Media savvy

How effective is new media advertising with children? What brands do they recognise and where can you reach them outside of TV? Our latest research from Carrick James offers some clues?
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Children’s knowledge of TV sponsorship (unprompted)

1. X Factor – Nokia
2. Simpsons - Domino’s pizza
3. Coronation Street – Cadburys
4. Emmerdale – Air Wick
5. Hollyoaks – Wrigleys Extra

Children’s knowledge of TV sponsorship (prompted)

1. Cadburys – Coronation Street -
2.  Domino’s Pizza – The Simpsons
3. Nokia – X Factor
4. Air Wick – Emmerdale
5. Wrigley’s Extra – Hollyoaks
6.  Paper Art – Art Attack
7. Kelloggs – Saturday Morning Jungle
8. Hasbro Fur Real – Furry Hour (Boomerang)
9.  Toyota – T4

Nearly every prime time show now has a sponsor with brand values closely associated with it. And media owners are offering toy advertisers ever more creative solutions for their TV spend, particularly on children’s satellite channels. But does it work? Maybe the secret is in the length of the association as both Cadburys and The Simpsons have had long-standing sponsorship partners. Maybe the younger age group are more receptive to it, while it tends to wash over more media weary adults. How many could you name?

Make of mobile phone owned

1. Nokia
2. Motorola
3. Samsung
4. LG
5.  Sagem

Making perfect sense of the X Factor sponsorship, Nokia is the most commonly-owned make of handset in the seven to fourteen year old age group. If you want to reach this increasingly disparate audience you need to hit them on the move.

Which network connected to?

1. O2
2. T-Mobile
3. Vodaphone
4. Orange
5. Virgin Mobile

More important than knowing the make of handset is knowing which tariff operator they are connected with. Here’s where the opportunity for push messaging comes in (although it is heavily regulated) but more prevalently messages are pushed through downloads and mobile advertising via the individual online mobile offerings accessible through each operator.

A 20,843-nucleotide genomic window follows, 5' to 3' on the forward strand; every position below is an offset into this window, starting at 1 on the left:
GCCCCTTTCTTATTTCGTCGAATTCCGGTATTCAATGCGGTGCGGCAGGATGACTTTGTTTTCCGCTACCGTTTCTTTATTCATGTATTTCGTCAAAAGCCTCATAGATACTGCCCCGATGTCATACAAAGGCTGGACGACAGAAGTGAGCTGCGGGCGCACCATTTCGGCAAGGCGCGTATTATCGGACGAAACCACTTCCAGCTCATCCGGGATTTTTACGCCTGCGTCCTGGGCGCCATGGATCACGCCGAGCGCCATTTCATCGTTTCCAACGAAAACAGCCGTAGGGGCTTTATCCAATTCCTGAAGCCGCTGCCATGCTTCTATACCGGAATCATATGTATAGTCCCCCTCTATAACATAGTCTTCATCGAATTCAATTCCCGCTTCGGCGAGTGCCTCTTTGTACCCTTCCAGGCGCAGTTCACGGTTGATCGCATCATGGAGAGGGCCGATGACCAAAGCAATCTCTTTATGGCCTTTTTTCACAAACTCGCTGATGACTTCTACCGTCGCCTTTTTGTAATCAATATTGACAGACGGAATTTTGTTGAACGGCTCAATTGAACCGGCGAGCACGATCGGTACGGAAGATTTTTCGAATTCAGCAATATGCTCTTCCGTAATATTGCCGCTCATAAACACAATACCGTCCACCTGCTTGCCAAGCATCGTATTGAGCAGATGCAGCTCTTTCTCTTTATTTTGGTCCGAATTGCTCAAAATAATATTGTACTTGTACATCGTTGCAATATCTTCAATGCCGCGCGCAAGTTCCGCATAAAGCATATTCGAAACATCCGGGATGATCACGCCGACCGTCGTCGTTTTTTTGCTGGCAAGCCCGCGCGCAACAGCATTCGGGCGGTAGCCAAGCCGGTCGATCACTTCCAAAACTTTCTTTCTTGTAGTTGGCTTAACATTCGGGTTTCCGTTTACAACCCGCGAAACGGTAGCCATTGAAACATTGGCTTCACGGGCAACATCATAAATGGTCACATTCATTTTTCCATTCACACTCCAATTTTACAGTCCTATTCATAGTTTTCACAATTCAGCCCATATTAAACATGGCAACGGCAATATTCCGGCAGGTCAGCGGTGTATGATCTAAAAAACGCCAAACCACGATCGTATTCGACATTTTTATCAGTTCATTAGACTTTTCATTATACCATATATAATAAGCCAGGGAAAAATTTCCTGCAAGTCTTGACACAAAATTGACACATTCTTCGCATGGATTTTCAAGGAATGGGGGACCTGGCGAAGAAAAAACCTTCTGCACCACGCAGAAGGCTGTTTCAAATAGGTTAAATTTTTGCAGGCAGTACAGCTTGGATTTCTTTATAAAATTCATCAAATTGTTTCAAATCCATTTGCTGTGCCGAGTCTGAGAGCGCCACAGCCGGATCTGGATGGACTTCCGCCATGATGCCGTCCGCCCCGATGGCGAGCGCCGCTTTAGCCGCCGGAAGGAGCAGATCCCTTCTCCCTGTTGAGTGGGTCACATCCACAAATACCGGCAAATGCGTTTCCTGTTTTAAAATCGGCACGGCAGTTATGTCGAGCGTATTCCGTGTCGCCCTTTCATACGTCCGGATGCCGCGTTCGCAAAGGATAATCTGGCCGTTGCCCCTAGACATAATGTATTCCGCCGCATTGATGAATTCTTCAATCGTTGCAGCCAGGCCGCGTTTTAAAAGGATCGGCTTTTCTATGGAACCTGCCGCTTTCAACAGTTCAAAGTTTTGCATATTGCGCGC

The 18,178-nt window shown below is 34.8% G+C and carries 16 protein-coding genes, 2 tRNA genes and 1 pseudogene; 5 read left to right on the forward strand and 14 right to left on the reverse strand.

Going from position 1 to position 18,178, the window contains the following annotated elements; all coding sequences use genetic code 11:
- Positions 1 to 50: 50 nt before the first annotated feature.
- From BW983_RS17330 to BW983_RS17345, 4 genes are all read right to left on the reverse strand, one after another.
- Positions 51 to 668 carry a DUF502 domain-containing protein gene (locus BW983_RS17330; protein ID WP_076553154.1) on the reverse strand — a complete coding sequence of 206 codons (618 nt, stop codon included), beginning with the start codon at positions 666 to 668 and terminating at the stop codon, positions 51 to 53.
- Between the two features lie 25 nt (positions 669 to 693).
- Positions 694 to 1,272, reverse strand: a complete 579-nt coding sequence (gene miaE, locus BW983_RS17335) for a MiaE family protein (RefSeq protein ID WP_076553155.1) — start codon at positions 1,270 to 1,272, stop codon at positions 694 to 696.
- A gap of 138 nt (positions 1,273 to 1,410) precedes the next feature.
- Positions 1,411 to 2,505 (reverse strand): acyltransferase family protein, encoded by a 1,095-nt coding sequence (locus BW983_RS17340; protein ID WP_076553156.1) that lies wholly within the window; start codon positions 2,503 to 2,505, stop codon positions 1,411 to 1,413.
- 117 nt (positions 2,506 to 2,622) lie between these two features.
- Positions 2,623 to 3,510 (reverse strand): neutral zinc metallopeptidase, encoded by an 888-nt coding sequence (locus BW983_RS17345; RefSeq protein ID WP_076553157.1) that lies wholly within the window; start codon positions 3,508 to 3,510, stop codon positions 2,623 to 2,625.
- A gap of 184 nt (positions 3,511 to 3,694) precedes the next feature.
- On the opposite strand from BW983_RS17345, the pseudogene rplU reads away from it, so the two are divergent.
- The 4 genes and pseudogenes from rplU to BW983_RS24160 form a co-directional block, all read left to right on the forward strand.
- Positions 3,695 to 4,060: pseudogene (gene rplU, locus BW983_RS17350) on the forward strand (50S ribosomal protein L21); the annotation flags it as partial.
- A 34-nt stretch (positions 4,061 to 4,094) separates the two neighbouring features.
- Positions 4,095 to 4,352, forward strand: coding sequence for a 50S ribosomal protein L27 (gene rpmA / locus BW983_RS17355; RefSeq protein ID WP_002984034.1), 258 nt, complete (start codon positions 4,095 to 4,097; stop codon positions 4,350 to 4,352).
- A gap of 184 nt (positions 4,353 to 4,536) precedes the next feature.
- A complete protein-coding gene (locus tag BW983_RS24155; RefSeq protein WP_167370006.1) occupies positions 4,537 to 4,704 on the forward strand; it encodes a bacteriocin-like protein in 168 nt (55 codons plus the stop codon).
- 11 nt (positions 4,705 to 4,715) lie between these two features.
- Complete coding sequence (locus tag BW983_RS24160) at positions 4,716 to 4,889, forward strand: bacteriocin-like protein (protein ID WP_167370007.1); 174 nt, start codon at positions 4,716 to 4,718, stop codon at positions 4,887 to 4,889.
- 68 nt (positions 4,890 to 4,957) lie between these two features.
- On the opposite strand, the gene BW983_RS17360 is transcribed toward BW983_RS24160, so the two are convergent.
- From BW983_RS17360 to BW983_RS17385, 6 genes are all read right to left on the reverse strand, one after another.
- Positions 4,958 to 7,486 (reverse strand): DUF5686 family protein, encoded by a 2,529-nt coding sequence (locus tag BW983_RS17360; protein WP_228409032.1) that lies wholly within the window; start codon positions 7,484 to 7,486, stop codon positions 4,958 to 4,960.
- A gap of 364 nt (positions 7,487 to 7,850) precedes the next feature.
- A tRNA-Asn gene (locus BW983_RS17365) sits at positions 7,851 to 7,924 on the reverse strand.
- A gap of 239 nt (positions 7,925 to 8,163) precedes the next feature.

Which fast food restaurant do you use?

1.  McDonalds
2. KFC
3. Fish and chips shops
4.  Burger King
5. Pizza Hut
6. Subway
7. Wimpy

McDonalds is, famously, the world’s biggest distributor of toys, so the fast food sector (or quick service retailing as we’re now supposed to call it) is a vital promotional outlet for toy companies. How you tap into the fish and chip shop network is another matter.

Type of licensed products bought

1. Clothes
2. Books and Stationery
3. Food
4.  Toys and games
5. Household
6.  Home entertainment
7.  Sportswear
8. Footwear
9. Accessories
10. Toiletries

Quite surprising to find that toys are not number one here, but licensing touches just about every product sector, especially when you’re aged seven to fourteen.

Characters on which licensed products are based

1.  Bratz
2.  Spiderman
3. Simpsons
4. Tammy Girl
5. Barbie
6. Scooby Doo
7. Pirates of the Caribbean
8. Spongebob Squarepants
9.  Shrek
10. England football team

This is a little more like it, with a toy brand at the top of tree and many of the properties here very much dominated by toy licensing programmes. Tammy Girl? Well they obviously misunderstood the question somewhat.

Posessions owned

1. Bike
2.  Mobile phone
3. Personal CD player
4. Games console
5. DVD player
6. Computer
7. MP3 Player/iPod
8. Hi-Fi System
9. Personal stereo (tape)
10. Scooter/Micro Scooter

Important to know what kids are doing when they’re not playing with toys. It’s a familiar picture, dominated by often high-ticket electronic items which are now viewed almost as essentials for any child, underlining the stiff competition faced by the toy market.



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